Since 1982 I've written a newsletter, Running Commentary. A new issue appears here each week, and material is archived.

Thu, 16 Feb 2012 05:07:13 -0500

Pacesetters

RUNNING COMMENTARY 924

(I’m marking this newsletter’s 30th anniversary by revisiting one piece weekly from each year of the publication. This week’s is from January 1992. It also appears on Facebook on the “Joe Henderson’s Writings” page.)

Going outside to run wasn’t a big social activity for high school boys in the Midwest winter of 1959. I started running alone by necessity then. Now, in an era of choice, I still run solo by preference.

I’m a loner but never lonely. From 1959 on, I’ve taken support from a distance.

That year I started subscribing to the magazines Track & Field News and Long Distance Log. I read my first two books, one by Franz Stampfl and the other by Fred Wilt.

These writings told me I wasn’t alone. Other runners were out there training and racing – often alone too but not in isolation. Our publications linked us.

The runners who wrote and were written about didn’t know me then, but they became my extended family. They encouraged me, and I supported them. We were all in this sport together.

This “family” has grown through the years. I’ve gotten to know lots of its members, and try to stay in touch with as many as possible.

Running Commentary is one good link between us. It serves a different purpose than my work for other publications, which reach far bigger audiences but do it much less personally.

I know almost everyone on the RC mailing list. The newsletter’s intimate readership and informal tone make this the regular semi-personal letter I wouldn’t otherwise have written.

Steve Goldberg, a longtime subscriber from Chicago, receives it in that spirit. “I have always found it more like a letter from a friend than a commercial publication,” he writes. “I doubt if you can make much money on this publication, so I assume it is a labor of love.”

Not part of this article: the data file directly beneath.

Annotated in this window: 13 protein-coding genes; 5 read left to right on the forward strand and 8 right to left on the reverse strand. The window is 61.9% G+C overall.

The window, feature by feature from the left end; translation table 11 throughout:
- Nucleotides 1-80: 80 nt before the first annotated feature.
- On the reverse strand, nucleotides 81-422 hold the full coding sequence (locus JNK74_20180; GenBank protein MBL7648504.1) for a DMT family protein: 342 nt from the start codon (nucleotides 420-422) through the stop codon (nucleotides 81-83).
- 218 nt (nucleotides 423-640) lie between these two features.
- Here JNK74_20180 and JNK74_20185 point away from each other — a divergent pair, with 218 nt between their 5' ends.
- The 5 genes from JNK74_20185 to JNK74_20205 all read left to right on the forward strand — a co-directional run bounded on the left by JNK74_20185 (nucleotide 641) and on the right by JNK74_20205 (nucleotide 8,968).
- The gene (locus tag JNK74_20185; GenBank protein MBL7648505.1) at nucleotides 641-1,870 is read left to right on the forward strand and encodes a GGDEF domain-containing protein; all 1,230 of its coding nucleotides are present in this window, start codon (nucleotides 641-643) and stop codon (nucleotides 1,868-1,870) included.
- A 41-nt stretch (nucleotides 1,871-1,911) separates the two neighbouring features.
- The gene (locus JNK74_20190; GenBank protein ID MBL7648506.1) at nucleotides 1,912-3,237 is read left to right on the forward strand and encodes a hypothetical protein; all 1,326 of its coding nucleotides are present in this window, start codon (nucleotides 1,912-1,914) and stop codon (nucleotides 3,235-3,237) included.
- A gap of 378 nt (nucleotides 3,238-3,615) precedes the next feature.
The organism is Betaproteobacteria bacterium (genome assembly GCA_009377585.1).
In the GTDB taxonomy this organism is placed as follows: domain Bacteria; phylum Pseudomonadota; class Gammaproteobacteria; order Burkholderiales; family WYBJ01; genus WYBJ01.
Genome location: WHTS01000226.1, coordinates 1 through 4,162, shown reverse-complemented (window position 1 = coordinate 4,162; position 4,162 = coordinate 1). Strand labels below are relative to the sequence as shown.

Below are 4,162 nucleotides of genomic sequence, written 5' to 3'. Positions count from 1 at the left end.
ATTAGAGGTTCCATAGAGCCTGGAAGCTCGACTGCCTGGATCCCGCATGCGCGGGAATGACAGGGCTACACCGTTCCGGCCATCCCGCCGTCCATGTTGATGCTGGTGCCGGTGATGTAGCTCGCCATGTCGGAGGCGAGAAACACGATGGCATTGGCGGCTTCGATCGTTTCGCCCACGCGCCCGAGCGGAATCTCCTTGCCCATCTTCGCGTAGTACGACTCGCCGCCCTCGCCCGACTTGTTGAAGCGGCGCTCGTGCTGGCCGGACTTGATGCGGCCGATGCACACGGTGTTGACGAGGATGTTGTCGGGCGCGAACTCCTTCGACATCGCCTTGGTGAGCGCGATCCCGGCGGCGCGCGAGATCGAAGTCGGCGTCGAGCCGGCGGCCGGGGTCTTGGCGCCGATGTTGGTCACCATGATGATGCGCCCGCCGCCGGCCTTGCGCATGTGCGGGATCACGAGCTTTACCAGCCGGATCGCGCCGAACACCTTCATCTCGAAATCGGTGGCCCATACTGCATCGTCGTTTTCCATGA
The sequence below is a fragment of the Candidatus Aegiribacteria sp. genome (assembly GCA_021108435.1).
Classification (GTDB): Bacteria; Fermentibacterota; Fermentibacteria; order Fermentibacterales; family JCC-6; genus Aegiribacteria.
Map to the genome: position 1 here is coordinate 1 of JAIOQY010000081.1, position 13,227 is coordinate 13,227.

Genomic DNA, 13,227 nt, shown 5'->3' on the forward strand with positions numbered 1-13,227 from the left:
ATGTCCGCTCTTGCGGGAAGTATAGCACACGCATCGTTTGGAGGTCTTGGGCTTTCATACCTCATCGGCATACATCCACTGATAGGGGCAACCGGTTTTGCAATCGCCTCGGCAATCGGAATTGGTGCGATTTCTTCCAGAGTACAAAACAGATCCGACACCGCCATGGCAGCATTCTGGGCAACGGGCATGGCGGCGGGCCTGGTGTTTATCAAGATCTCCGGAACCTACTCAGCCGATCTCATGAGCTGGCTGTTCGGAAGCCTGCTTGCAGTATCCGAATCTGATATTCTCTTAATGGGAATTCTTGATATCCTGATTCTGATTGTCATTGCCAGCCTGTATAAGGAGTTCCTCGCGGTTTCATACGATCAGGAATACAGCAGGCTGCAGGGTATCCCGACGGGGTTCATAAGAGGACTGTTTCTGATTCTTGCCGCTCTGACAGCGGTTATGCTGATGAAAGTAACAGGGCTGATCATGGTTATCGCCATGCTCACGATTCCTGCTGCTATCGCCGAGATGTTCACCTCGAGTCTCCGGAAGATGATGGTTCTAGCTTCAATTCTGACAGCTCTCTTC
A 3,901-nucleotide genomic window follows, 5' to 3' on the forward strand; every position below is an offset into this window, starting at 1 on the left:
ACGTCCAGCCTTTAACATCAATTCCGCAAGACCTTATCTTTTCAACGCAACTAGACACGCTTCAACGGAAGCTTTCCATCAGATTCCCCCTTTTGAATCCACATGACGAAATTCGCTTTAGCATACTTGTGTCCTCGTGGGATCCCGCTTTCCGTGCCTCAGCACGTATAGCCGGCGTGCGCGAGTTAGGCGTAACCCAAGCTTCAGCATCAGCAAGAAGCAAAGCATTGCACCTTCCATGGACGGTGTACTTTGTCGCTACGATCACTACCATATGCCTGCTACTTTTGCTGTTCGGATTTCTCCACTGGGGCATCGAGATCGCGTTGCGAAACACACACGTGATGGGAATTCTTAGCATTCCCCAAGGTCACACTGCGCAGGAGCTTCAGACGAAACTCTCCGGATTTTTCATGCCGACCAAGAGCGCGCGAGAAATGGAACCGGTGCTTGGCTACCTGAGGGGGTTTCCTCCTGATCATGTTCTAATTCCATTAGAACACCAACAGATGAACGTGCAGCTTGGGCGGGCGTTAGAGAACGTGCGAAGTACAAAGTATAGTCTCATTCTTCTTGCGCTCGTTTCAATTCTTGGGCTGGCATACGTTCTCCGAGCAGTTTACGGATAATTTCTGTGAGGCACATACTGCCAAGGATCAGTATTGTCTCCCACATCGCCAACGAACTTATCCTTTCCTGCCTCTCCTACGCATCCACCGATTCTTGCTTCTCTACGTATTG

He’s right on both counts. I love this writing, and it doesn’t have mass appeal.

The meat of RC is the stories that we runners would swap if we got together over dinner or drinks. Those are stories about ourselves and about the people we know or would like to know.

I’ve thought a lot lately about these people. Maybe it’s the holiday season, a time to remember with thanks and gifts.

For whatever reason, I’ve spent an inordinate amount of time looking back. One job has been to tidy up old records.

My memory was starting to fail. This wasn’t a symptom of early senility. It was system overload – too many facts to trust to memory.

So I put into computer storage all the races run, places traveled and pieces written. These printed out to 60 pages and left a pleasant side-effect.

For each fact typed, I saw a face and heard a name. Together they told what my next book should be.

I’m often asked, “How do you keep finding new material to write in books?” I half-joke about not needing to start over but just rewriting the first book for the umpteenth time.

The next one might be the freshest since the first. It could be unlike any of mine – not a “how,” “why” or “what” book, but a “who” book, a PEOPLE book.

There’s only so much one person can tell about techniques and philosophies, and I’ve had my say. My race reports often read like reruns.

But the cast of characters keeps changing. People come in endless and fascinating variety, new ones come along all the time, and old ones come up with new ideas.

This book could become a family album of sorts. It will tell of the people I’ve always liked to read about the most but have written about the least in books.

I might to call this one “Pacesetters.” But a better title might be “The Friendliness of the Long-Distance Runner.”


UPDATE: Twenty years have raced past since this article first appeared, and still no Pacesetters book has appeared. Glimpses of it have shown up in several other books, though, especially the Running Encyclopedia.

This plan isn’t forgotten, only delayed for the better. I’ve collected dozens more “who” stories for this book, now finally on the assembly line and bearing the working title See How We Run.

Steve Goldberg, the only person quoted in the column above, remains a loyal reader of these pages.


[I’ve published nine books on Amazon.com and BarnesandNoble.com for reading on e-reader devices, smart phones, tablets and personal computers. All are minimally priced at $2.99 each. Those same books are available, with added illustrations, as printable and shareable PDFs from Lulu.com – also for $2.99 apiece. The titles: Long Slow Distance, Long Run Solution, Marathon Training, Run Right Now, Starting Lines, Going Far, Running Home and Joe’s Journal, plus Rich Englehart’s book about me, Slow Joe. The Run Right Now Training Log is PDF only, from Lulu.com.]

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